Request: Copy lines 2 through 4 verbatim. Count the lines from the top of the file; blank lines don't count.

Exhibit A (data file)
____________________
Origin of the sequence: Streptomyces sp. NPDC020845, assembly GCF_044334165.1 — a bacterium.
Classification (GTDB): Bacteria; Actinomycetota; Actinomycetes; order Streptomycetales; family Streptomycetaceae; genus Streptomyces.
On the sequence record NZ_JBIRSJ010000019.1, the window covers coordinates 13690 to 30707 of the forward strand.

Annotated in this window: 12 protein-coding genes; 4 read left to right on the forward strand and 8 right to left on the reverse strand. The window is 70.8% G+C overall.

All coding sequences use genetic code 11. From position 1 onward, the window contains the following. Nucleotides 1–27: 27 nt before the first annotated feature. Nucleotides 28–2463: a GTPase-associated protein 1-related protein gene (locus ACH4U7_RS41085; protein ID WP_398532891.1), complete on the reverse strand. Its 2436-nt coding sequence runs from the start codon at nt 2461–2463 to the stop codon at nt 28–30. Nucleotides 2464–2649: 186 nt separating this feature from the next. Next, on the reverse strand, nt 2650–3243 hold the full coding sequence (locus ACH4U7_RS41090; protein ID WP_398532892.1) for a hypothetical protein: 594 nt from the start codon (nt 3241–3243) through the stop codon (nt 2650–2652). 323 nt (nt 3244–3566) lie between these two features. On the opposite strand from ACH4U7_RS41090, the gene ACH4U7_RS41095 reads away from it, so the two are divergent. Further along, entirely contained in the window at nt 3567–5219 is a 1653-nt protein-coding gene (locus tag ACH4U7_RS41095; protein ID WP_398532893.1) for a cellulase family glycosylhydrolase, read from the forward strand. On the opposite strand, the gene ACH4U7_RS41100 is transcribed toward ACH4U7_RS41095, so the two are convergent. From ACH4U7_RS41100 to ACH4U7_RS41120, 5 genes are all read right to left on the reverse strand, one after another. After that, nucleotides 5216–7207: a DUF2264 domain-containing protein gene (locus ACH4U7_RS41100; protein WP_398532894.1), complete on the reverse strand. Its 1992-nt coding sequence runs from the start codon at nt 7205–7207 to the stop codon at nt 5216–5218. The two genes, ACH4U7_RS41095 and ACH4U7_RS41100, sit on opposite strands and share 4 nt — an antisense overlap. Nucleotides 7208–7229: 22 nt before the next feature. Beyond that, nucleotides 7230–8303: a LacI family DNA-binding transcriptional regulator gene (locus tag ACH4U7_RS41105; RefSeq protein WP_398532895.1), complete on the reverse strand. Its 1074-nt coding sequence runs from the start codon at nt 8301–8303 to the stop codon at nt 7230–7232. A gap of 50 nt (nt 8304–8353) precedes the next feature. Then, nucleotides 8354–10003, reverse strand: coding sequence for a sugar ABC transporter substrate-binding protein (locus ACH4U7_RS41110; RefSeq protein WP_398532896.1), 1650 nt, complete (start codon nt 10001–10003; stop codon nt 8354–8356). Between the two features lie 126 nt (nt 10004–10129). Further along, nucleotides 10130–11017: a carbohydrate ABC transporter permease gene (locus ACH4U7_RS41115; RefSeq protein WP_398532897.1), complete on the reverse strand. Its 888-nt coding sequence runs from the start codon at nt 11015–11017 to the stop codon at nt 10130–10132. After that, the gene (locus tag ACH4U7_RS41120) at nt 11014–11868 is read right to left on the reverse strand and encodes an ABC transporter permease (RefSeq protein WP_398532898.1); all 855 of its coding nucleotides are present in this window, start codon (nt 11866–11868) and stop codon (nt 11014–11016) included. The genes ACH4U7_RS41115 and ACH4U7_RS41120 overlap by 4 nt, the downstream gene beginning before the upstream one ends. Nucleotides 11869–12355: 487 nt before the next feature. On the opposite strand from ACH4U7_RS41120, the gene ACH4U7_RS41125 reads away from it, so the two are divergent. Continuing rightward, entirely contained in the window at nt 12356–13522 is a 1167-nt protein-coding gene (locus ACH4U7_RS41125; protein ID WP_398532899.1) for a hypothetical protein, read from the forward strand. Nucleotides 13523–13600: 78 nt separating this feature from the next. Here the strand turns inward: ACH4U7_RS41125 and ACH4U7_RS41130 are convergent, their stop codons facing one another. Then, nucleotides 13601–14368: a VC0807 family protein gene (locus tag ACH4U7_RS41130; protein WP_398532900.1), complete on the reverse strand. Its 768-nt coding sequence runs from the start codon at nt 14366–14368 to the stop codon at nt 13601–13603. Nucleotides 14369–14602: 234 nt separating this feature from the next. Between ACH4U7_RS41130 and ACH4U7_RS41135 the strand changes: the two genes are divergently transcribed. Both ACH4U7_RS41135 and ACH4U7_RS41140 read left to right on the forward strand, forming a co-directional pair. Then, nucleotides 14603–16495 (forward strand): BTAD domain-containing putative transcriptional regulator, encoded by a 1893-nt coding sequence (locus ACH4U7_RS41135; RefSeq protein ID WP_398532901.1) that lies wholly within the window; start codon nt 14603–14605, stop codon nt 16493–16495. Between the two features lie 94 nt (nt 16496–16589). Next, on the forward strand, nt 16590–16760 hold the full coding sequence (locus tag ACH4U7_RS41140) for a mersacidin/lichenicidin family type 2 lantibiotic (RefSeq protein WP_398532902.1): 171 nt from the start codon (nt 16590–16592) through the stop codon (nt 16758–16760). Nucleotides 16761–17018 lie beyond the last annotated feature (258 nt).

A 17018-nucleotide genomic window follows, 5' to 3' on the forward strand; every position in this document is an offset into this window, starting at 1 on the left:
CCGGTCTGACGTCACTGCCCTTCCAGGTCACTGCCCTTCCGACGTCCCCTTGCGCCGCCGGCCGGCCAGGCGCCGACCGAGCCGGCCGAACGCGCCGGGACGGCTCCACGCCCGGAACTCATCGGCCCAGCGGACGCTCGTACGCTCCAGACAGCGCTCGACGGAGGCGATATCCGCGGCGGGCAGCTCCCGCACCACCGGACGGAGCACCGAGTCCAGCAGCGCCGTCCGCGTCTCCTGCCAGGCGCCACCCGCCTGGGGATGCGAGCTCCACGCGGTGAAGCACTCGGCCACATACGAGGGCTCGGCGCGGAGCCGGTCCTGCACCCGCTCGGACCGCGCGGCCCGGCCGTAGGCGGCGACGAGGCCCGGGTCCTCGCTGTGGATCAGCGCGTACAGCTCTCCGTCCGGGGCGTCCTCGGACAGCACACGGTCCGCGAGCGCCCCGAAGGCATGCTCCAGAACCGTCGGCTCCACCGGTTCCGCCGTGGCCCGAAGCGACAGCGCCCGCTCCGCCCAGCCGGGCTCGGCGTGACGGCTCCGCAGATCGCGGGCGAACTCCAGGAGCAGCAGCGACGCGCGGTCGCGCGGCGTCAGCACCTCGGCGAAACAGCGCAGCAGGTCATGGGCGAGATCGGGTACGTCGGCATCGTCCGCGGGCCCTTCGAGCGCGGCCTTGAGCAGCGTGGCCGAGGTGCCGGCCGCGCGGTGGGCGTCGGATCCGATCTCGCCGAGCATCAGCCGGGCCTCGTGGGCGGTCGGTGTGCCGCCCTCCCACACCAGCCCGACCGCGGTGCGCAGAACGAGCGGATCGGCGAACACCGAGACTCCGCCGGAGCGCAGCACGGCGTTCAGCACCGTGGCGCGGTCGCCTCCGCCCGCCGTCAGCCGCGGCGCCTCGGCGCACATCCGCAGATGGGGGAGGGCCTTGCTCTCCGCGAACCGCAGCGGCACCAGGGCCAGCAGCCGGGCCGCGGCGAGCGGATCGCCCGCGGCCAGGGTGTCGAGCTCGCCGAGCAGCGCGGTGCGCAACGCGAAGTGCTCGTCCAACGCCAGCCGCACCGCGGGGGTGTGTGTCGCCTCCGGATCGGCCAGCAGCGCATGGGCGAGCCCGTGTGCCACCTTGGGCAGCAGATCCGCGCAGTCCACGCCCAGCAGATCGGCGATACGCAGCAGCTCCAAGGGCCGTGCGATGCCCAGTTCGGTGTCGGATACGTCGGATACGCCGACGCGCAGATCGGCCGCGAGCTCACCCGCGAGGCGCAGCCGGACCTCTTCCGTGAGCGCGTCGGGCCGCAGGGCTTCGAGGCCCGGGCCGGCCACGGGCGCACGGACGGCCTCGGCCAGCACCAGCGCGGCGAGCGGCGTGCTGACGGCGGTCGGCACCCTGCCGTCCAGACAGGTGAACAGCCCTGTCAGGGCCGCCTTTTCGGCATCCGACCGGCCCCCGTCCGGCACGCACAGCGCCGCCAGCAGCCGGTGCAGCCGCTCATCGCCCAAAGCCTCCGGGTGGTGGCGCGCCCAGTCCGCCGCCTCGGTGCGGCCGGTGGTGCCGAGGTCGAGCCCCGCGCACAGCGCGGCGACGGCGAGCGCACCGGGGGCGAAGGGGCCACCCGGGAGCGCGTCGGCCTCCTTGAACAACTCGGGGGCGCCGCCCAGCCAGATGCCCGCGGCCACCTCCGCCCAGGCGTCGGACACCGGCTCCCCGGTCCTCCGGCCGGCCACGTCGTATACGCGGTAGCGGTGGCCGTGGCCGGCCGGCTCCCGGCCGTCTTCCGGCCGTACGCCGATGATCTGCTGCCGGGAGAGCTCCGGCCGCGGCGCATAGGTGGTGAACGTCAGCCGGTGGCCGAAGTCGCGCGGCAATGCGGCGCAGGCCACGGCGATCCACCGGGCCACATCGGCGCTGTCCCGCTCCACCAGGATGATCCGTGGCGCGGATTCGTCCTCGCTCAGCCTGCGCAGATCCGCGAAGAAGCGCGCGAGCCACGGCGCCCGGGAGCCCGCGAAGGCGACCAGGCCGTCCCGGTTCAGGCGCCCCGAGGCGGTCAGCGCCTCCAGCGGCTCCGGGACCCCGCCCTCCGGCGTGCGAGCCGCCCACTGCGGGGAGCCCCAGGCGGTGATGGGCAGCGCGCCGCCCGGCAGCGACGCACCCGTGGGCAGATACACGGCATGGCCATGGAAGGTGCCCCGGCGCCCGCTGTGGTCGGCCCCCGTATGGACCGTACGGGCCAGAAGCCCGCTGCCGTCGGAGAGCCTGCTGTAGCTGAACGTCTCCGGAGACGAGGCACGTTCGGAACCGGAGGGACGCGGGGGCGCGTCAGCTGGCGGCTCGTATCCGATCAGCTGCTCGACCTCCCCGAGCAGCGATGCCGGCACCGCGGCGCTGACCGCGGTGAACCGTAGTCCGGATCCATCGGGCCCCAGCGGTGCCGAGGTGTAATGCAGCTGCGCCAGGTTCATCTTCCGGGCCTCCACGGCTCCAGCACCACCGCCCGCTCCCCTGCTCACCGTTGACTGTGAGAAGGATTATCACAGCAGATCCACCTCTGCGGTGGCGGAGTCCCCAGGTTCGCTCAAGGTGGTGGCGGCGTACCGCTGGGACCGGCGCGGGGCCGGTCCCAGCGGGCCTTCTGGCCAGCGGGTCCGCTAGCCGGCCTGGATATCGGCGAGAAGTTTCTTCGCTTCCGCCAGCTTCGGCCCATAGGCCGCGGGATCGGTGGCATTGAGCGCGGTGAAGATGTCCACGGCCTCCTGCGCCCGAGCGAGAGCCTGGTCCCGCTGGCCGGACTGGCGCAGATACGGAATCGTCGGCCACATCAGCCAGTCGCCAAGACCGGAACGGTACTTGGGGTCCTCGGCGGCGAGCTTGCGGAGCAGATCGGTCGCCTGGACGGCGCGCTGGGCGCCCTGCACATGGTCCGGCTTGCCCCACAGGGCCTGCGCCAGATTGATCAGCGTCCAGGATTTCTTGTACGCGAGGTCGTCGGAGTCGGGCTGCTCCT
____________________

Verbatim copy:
Classification (GTDB): Bacteria; Actinomycetota; Actinomycetes; order Streptomycetales; family Streptomycetaceae; genus Streptomyces.
On the sequence record NZ_JBIRSJ010000019.1, the window covers coordinates 13690 to 30707 of the forward strand.

Annotated in this window: 12 protein-coding genes; 4 read left to right on the forward strand and 8 right to left on the reverse strand. The window is 70.8% G+C overall.